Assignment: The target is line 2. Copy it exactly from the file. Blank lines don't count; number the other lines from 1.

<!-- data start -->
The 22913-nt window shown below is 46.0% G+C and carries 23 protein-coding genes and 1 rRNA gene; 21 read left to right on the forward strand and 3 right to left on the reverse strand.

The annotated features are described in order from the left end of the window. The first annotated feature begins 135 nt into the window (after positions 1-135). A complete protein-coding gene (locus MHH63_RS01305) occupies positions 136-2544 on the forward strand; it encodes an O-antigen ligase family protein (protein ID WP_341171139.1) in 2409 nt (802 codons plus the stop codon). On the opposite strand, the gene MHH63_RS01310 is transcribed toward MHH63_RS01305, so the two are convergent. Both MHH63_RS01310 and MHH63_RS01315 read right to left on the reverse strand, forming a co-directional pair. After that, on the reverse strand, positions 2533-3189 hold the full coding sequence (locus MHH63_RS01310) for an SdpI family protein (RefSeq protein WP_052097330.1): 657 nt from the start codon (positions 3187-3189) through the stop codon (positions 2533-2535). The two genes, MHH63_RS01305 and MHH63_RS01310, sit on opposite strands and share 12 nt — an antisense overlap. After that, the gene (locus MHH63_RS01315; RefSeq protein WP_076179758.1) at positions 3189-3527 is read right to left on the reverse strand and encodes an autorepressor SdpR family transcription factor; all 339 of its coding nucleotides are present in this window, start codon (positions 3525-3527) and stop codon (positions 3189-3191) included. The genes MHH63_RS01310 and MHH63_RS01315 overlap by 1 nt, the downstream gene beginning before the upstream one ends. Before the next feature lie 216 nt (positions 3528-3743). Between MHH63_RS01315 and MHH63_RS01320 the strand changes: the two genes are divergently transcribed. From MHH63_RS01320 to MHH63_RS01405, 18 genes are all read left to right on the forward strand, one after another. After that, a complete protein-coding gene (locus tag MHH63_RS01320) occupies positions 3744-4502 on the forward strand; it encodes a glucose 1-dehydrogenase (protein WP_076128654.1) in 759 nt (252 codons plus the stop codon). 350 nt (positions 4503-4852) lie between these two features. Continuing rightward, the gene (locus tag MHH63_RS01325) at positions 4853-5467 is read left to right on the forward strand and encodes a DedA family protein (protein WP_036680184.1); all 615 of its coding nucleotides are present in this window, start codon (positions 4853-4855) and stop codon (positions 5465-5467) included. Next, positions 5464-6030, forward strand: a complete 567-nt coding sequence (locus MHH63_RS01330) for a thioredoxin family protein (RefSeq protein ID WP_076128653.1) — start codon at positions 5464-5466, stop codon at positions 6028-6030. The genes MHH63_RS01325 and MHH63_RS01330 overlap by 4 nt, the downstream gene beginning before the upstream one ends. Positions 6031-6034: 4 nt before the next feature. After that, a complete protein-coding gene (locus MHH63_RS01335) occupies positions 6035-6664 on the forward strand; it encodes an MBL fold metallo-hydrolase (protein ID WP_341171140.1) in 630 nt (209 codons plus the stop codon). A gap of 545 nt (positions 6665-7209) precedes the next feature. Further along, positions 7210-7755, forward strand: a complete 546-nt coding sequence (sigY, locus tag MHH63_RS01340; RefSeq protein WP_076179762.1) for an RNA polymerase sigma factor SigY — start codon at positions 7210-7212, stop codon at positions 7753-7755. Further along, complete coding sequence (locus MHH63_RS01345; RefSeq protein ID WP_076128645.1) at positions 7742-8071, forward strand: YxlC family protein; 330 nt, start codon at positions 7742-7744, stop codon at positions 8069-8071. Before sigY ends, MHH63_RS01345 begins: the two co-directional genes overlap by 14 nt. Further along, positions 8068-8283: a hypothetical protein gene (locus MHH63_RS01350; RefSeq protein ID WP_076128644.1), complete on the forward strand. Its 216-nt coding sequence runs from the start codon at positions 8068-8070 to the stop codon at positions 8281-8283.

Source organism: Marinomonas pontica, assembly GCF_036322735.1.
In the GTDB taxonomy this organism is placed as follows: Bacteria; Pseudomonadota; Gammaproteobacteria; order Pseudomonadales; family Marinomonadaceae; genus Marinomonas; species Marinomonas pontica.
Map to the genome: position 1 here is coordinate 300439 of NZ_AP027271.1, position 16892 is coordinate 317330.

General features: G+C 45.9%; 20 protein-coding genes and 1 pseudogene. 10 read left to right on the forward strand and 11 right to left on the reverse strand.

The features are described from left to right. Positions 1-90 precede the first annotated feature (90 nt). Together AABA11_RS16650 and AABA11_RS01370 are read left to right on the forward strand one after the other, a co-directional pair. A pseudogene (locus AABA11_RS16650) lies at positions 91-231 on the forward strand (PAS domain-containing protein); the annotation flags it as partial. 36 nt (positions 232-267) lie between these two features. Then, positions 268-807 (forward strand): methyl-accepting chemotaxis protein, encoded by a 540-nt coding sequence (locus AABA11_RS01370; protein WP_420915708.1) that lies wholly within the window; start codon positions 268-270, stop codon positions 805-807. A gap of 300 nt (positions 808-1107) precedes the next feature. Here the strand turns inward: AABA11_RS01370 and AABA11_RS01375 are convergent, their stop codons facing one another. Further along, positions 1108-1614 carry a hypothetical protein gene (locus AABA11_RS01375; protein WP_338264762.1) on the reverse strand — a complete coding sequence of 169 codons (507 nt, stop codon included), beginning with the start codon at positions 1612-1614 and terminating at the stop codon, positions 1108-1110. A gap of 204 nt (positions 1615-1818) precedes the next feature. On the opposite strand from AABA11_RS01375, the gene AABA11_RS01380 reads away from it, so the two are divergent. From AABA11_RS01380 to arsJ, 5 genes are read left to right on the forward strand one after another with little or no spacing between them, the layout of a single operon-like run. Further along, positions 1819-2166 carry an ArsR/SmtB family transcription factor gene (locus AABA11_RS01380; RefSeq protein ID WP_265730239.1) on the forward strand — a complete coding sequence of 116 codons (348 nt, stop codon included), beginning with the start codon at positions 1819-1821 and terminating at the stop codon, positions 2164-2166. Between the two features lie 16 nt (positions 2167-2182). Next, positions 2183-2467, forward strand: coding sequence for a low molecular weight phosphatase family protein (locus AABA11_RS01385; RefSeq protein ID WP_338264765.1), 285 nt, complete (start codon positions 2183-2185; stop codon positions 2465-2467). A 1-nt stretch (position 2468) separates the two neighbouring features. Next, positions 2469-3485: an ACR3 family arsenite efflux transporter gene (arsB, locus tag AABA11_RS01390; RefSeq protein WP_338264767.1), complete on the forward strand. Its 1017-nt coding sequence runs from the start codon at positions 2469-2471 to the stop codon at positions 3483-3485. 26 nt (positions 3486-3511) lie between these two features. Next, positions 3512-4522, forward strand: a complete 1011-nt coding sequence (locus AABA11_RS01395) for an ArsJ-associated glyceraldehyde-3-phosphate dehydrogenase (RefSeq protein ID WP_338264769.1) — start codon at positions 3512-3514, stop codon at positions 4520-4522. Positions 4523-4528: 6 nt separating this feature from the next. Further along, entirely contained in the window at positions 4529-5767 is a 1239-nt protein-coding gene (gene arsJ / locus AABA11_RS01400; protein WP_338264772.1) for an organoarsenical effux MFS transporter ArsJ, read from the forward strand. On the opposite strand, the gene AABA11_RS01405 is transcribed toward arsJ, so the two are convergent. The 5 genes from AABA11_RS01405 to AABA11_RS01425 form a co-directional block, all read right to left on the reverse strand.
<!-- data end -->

The annotated features are described in order from the left end of the window. The first annotated feature begins 135 nt into the window (after positions 1-135). A complete protein-coding gene (locus MHH63_RS01305) occupies positions 136-2544 on the forward strand; it encodes an O-antigen ligase family protein (protein ID WP_341171139.1) in 2409 nt (802 codons plus the stop codon). On the opposite strand, the gene MHH63_RS01310 is transcribed toward MHH63_RS01305, so the two are convergent. Both MHH63_RS01310 and MHH63_RS01315 read right to left on the reverse strand, forming a co-directional pair. After that, on the reverse strand, positions 2533-3189 hold the full coding sequence (locus MHH63_RS01310) for an SdpI family protein (RefSeq protein WP_052097330.1): 657 nt from the start codon (positions 3187-3189) through the stop codon (positions 2533-2535). The two genes, MHH63_RS01305 and MHH63_RS01310, sit on opposite strands and share 12 nt — an antisense overlap. After that, the gene (locus MHH63_RS01315; RefSeq protein WP_076179758.1) at positions 3189-3527 is read right to left on the reverse strand and encodes an autorepressor SdpR family transcription factor; all 339 of its coding nucleotides are present in this window, start codon (positions 3525-3527) and stop codon (positions 3189-3191) included. The genes MHH63_RS01310 and MHH63_RS01315 overlap by 1 nt, the downstream gene beginning before the upstream one ends. Before the next feature lie 216 nt (positions 3528-3743). Between MHH63_RS01315 and MHH63_RS01320 the strand changes: the two genes are divergently transcribed. From MHH63_RS01320 to MHH63_RS01405, 18 genes are all read left to right on the forward strand, one after another. After that, a complete protein-coding gene (locus tag MHH63_RS01320) occupies positions 3744-4502 on the forward strand; it encodes a glucose 1-dehydrogenase (protein WP_076128654.1) in 759 nt (252 codons plus the stop codon). 350 nt (positions 4503-4852) lie between these two features. Continuing rightward, the gene (locus tag MHH63_RS01325) at positions 4853-5467 is read left to right on the forward strand and encodes a DedA family protein (protein WP_036680184.1); all 615 of its coding nucleotides are present in this window, start codon (positions 4853-4855) and stop codon (positions 5465-5467) included. Next, positions 5464-6030, forward strand: a complete 567-nt coding sequence (locus MHH63_RS01330) for a thioredoxin family protein (RefSeq protein ID WP_076128653.1) — start codon at positions 5464-5466, stop codon at positions 6028-6030. The genes MHH63_RS01325 and MHH63_RS01330 overlap by 4 nt, the downstream gene beginning before the upstream one ends. Positions 6031-6034: 4 nt before the next feature. After that, a complete protein-coding gene (locus MHH63_RS01335) occupies positions 6035-6664 on the forward strand; it encodes an MBL fold metallo-hydrolase (protein ID WP_341171140.1) in 630 nt (209 codons plus the stop codon). A gap of 545 nt (positions 6665-7209) precedes the next feature. Further along, positions 7210-7755, forward strand: a complete 546-nt coding sequence (sigY, locus tag MHH63_RS01340; RefSeq protein WP_076179762.1) for an RNA polymerase sigma factor SigY — start codon at positions 7210-7212, stop codon at positions 7753-7755. Further along, complete coding sequence (locus MHH63_RS01345; RefSeq protein ID WP_076128645.1) at positions 7742-8071, forward strand: YxlC family protein; 330 nt, start codon at positions 7742-7744, stop codon at positions 8069-8071. Before sigY ends, MHH63_RS01345 begins: the two co-directional genes overlap by 14 nt. Further along, positions 8068-8283: a hypothetical protein gene (locus MHH63_RS01350; RefSeq protein ID WP_076128644.1), complete on the forward strand. Its 216-nt coding sequence runs from the start codon at positions 8068-8070 to the stop codon at positions 8281-8283.